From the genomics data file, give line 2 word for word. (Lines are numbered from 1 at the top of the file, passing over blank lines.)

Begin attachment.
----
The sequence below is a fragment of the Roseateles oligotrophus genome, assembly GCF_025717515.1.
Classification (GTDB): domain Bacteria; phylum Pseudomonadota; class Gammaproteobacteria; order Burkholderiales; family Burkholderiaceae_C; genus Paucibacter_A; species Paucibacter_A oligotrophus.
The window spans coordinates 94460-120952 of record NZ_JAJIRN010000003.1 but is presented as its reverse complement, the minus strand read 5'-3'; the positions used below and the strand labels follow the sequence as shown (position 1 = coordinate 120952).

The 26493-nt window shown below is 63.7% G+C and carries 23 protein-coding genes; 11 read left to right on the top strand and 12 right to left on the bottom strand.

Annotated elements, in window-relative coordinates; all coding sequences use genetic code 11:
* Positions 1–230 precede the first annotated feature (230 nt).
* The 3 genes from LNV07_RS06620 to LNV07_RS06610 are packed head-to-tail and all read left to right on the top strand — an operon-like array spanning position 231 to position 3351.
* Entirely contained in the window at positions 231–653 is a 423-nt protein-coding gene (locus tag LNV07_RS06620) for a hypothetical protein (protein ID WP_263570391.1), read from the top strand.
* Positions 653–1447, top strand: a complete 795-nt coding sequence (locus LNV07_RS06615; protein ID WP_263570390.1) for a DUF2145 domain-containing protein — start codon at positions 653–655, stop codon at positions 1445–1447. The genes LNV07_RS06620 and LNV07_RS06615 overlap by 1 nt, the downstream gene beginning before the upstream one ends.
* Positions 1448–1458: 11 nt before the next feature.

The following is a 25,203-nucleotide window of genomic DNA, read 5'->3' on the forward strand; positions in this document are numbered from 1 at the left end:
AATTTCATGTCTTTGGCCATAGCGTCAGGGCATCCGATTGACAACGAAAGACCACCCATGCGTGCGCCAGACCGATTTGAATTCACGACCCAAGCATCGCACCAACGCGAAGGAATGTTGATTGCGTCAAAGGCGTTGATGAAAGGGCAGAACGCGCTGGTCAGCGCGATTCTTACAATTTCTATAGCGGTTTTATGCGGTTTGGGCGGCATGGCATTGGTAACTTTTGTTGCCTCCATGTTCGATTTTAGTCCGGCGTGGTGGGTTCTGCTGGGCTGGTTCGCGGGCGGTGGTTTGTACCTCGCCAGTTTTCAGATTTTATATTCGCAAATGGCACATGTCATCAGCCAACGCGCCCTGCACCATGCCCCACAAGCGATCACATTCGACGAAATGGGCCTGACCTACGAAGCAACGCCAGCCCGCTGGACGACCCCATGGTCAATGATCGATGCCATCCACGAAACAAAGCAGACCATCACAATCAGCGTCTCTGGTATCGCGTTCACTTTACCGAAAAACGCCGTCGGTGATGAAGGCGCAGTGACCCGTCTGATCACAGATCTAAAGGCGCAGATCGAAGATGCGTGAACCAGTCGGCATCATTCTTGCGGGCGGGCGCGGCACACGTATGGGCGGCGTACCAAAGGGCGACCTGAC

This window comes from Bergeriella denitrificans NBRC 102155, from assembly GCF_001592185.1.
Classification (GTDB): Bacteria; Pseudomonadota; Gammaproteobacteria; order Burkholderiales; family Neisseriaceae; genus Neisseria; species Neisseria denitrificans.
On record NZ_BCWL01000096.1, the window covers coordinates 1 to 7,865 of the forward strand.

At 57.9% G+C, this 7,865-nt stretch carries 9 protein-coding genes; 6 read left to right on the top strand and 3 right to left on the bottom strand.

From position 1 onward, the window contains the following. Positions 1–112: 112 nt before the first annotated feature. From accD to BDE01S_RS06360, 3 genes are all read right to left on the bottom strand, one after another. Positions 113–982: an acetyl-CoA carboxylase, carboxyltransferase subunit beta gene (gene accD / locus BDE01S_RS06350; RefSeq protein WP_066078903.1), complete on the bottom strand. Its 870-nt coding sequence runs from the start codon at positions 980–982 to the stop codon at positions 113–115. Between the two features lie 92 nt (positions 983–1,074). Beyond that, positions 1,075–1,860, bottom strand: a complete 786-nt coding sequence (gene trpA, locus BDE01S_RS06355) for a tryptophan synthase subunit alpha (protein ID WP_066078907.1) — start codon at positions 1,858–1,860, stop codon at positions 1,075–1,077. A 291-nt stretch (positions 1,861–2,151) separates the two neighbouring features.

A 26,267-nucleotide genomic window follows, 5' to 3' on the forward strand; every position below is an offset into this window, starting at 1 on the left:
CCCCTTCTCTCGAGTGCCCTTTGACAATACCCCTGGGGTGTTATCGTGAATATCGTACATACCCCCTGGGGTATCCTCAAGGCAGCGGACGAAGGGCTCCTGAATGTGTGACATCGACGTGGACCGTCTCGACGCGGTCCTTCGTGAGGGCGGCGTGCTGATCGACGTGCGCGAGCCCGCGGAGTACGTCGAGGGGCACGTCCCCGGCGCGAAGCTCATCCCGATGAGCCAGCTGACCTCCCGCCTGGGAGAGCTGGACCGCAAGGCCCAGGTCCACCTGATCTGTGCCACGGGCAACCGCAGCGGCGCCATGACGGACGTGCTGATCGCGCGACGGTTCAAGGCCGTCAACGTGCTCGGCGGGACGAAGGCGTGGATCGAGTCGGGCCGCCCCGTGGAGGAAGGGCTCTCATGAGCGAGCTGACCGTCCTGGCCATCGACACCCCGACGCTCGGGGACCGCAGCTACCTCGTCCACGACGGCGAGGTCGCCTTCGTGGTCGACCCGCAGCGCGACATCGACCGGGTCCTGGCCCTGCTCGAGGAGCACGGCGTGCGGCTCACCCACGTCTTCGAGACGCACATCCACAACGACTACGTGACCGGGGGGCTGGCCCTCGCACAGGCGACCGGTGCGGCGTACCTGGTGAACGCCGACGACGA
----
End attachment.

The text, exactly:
Classification (GTDB): domain Bacteria; phylum Pseudomonadota; class Gammaproteobacteria; order Burkholderiales; family Burkholderiaceae_C; genus Paucibacter_A; species Paucibacter_A oligotrophus.